Where is the Toilet in Japanese?
When you’re in Japan, it’s important to know where the toilet is. But it’s not always easy to find, because the Japanese word for “toilet” is not always used. In fact, there are several different words for toilet in Japanese, depending on the context.
In this article, we’ll take a look at the different words for toilet in Japanese, and we’ll learn how to use them correctly. We’ll also provide some tips on how to find the toilet in Japanese restaurants, hotels, and other public places.
So if you’re ever in Japan and you need to find the toilet, don’t worry – we’ve got you covered!
| Japanese | English | Meaning |
| | Toilet | A room or a place equipped with a toilet |
| | Restroom | A room or a place equipped with a toilet |
| | Washroom | A room or a place equipped with a sink, toilet, and mirror |
In this article, we will discuss the Japanese word for toilet and where it is located in a Japanese house. We will also provide some tips on how to use a Japanese toilet.
The Japanese word for toilet
The Japanese word for toilet is (toire). It is pronounced “toe-reh”. It is written with the kanji characters .
Toilets are often referred to as (benjo). Benjo is pronounced “ben-jo”. It is written with the kanji characters .
Where is the toilet in a Japanese house?
The toilet is usually located in the bathroom. It may also be located in a separate room. The toilet is often separated from the bathtub and shower by a curtain or door.
The toilet is usually flushed with a lever or button. Toilet paper is usually dispensed from a dispenser next to the toilet.
Tips on how to use a Japanese toilet
Here are some tips on how to use a Japanese toilet:
- Sit down on the toilet seat. The toilet seat is usually heated, so you may not need to use toilet paper to sit down.
- Flush the toilet with the lever or button. The lever or button is usually located on the side of the toilet.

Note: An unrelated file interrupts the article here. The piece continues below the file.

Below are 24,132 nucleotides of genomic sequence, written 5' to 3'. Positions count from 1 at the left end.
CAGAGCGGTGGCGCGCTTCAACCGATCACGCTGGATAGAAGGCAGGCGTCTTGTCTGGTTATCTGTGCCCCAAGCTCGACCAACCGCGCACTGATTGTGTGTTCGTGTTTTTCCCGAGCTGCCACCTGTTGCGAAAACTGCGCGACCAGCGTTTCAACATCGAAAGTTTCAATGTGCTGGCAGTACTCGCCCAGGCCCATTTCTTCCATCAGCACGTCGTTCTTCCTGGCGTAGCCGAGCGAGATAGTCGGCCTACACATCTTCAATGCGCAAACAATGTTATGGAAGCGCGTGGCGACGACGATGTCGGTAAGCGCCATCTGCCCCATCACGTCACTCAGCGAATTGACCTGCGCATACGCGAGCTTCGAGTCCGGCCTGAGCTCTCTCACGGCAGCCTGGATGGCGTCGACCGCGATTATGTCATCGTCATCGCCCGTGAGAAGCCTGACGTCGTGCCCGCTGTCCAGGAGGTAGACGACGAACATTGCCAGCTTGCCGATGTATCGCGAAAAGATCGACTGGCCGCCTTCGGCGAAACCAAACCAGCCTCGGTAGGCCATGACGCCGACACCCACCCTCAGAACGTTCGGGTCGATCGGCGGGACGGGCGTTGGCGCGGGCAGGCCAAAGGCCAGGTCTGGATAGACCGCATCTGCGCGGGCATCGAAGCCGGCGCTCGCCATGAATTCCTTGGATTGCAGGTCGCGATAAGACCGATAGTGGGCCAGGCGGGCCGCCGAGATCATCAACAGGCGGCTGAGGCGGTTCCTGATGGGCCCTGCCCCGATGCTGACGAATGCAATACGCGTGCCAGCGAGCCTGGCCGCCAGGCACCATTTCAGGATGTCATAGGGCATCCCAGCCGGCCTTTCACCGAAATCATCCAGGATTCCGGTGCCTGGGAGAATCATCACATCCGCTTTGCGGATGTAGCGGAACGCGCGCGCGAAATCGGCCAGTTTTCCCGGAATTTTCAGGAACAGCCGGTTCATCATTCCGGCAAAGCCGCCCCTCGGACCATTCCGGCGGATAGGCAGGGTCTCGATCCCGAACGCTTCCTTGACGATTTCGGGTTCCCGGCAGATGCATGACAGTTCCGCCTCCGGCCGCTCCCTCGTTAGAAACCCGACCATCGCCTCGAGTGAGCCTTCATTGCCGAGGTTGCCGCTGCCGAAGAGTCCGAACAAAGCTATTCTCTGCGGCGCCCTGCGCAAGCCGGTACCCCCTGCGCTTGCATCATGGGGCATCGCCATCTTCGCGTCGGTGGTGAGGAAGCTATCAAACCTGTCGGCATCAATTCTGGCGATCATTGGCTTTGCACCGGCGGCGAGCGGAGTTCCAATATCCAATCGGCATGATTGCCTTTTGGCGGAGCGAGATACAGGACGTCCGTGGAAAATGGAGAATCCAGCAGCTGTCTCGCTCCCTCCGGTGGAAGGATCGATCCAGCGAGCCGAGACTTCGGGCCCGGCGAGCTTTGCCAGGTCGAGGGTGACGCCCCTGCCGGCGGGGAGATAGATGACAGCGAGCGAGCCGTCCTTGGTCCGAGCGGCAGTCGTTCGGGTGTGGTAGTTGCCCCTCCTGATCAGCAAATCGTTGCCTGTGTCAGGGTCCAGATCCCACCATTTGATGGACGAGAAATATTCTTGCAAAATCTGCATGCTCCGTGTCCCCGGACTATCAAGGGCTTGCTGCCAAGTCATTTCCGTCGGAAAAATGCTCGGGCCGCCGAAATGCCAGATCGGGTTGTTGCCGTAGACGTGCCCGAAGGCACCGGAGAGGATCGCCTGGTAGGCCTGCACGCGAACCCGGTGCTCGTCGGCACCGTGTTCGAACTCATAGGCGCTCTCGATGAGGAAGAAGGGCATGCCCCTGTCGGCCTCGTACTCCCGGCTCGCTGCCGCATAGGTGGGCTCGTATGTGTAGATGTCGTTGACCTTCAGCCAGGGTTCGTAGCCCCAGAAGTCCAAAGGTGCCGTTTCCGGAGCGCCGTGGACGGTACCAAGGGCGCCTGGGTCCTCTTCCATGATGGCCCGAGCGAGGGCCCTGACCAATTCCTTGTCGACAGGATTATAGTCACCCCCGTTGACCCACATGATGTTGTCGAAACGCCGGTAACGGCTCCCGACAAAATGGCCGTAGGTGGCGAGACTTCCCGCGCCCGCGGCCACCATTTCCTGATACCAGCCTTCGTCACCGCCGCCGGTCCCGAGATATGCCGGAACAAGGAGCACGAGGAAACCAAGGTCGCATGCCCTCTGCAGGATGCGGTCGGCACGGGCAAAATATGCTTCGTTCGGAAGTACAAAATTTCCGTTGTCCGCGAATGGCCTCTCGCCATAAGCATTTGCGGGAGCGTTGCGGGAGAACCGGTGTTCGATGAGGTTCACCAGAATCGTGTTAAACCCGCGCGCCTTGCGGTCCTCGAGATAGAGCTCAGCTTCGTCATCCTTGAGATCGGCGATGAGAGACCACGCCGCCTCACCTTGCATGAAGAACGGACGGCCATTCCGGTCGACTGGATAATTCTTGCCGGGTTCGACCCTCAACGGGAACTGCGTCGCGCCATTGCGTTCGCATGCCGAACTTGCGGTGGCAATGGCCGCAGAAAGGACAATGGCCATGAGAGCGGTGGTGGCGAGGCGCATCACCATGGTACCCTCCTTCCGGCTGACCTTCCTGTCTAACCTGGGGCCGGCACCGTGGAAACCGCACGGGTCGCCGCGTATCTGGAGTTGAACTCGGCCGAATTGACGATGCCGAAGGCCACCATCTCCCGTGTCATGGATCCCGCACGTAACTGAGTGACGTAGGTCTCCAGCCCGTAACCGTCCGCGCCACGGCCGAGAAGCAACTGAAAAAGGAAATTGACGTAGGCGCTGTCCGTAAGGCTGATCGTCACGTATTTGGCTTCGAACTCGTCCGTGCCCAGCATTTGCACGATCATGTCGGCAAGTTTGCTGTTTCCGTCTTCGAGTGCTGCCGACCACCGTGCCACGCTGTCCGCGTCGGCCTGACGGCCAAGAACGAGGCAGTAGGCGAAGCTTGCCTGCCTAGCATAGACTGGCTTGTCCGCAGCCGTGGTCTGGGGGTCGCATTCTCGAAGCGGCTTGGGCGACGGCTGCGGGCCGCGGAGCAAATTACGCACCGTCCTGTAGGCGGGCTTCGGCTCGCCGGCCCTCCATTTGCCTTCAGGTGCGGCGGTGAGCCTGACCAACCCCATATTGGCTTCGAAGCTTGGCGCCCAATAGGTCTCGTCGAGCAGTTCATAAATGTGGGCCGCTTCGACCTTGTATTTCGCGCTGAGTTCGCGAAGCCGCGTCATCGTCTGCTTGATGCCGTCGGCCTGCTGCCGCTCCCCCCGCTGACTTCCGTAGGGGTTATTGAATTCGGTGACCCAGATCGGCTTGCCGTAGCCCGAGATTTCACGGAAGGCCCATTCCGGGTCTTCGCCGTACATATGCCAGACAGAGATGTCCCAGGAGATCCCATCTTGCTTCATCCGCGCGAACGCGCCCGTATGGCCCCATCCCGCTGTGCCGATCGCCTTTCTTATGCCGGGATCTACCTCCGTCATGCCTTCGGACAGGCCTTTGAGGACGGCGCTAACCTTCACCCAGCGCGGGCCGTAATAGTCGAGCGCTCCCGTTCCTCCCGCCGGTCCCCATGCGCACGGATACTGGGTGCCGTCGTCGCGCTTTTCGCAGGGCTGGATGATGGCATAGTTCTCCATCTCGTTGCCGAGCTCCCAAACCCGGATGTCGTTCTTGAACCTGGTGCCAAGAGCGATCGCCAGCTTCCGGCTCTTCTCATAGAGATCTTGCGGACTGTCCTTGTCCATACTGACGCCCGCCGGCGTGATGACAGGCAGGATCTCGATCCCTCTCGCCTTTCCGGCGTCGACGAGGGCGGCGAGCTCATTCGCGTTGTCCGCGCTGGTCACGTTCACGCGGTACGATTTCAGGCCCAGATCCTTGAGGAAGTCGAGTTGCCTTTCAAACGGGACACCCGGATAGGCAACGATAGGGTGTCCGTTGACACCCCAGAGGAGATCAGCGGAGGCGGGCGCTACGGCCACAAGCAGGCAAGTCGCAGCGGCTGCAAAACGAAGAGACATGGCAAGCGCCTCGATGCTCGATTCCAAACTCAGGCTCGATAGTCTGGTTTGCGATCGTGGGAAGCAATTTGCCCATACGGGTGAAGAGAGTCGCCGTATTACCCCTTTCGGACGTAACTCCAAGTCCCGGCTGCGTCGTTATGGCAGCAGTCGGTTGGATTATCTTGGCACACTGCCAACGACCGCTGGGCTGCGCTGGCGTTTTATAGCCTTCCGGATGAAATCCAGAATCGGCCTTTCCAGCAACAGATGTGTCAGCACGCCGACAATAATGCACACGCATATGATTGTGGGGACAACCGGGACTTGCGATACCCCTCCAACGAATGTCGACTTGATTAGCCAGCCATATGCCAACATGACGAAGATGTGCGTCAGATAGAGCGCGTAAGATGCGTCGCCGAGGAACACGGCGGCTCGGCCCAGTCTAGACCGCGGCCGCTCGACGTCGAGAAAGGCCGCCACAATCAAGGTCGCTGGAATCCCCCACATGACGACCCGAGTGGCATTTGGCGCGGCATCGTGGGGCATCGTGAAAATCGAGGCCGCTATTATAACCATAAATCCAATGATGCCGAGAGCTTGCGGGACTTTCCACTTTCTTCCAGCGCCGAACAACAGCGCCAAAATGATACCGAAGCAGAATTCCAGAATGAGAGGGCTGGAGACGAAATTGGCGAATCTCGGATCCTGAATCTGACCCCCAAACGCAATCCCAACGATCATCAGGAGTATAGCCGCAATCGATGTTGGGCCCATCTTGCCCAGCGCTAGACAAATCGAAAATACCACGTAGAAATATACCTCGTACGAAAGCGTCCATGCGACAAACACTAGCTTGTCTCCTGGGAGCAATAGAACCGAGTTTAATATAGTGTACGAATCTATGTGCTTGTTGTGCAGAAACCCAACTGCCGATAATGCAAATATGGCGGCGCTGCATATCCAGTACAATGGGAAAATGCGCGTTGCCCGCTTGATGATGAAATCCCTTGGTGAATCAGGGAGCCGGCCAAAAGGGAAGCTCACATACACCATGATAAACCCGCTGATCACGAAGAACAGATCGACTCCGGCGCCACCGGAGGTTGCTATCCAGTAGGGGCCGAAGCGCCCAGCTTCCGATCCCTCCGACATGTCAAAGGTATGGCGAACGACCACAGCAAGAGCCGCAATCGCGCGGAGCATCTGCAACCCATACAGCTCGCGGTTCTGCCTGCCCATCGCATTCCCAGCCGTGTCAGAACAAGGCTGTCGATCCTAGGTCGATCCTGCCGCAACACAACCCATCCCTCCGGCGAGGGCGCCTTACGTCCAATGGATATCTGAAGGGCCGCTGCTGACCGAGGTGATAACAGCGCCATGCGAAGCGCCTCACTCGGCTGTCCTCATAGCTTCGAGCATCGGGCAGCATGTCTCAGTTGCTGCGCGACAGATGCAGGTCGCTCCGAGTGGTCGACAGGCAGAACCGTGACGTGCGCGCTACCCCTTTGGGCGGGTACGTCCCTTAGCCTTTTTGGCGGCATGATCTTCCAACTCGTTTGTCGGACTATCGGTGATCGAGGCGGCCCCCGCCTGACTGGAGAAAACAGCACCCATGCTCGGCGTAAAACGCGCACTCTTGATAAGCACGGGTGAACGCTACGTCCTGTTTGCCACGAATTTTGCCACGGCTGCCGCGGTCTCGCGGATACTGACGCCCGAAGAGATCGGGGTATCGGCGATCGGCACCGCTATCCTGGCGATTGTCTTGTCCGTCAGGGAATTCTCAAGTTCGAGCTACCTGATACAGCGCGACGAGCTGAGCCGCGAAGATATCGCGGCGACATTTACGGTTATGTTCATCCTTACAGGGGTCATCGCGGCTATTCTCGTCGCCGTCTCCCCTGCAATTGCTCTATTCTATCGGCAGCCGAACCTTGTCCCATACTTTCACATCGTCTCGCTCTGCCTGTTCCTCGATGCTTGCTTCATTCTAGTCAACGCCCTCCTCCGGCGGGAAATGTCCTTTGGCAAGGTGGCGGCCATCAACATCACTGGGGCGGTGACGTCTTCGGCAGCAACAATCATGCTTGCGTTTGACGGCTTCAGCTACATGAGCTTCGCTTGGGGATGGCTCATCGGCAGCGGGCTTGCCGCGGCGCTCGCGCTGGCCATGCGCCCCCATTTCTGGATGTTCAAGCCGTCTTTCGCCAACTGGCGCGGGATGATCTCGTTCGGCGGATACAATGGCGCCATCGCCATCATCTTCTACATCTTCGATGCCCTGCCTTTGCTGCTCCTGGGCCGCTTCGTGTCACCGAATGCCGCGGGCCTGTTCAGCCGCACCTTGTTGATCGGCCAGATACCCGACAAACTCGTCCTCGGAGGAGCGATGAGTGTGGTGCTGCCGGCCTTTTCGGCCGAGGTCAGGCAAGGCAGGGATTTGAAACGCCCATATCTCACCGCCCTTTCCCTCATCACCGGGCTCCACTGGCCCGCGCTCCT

- Dispense toilet paper from the dispenser next to the toilet. Use toilet paper to wipe yourself after using the toilet.
- Wash your hands with soap and water after using the toilet.
In this article, we have discussed the Japanese word for toilet and where it is located in a Japanese house. We have also provided some tips on how to use a Japanese toilet.
We hope this article has been helpful. If you have any other questions about Japanese toilets, please feel free to ask in the comments section below.
3. How to use a Japanese toilet
Japanese toilets are different from Western toilets in a few ways. Here is a guide on how to use a Japanese toilet:
1. Find the toilet. Japanese toilets are usually located in a separate room from the sink and shower. The toilet will be marked with the kanji characters (toire).
2. Open the lid of the toilet. The lid of the toilet is usually lifted up. If it is down, you can lift it up by using the handle on the side of the toilet.
3. Sit on the toilet. The toilet seat is usually heated, so you may feel a warm sensation when you sit down.
4. Flush the toilet. To flush the toilet, use the lever or button on the side of the toilet. The lever or button may be labeled in English, but it is also common for it to be labeled with the kanji characters (nagarasu).
5. Wash your hands. After using the toilet, you should wash your hands in the sink. The sink will be located in the same room as the toilet.
Toilet paper is usually dispensed from a dispenser next to the toilet. The toilet paper is usually thin and soft, and it is common to use two or three sheets of toilet paper at a time.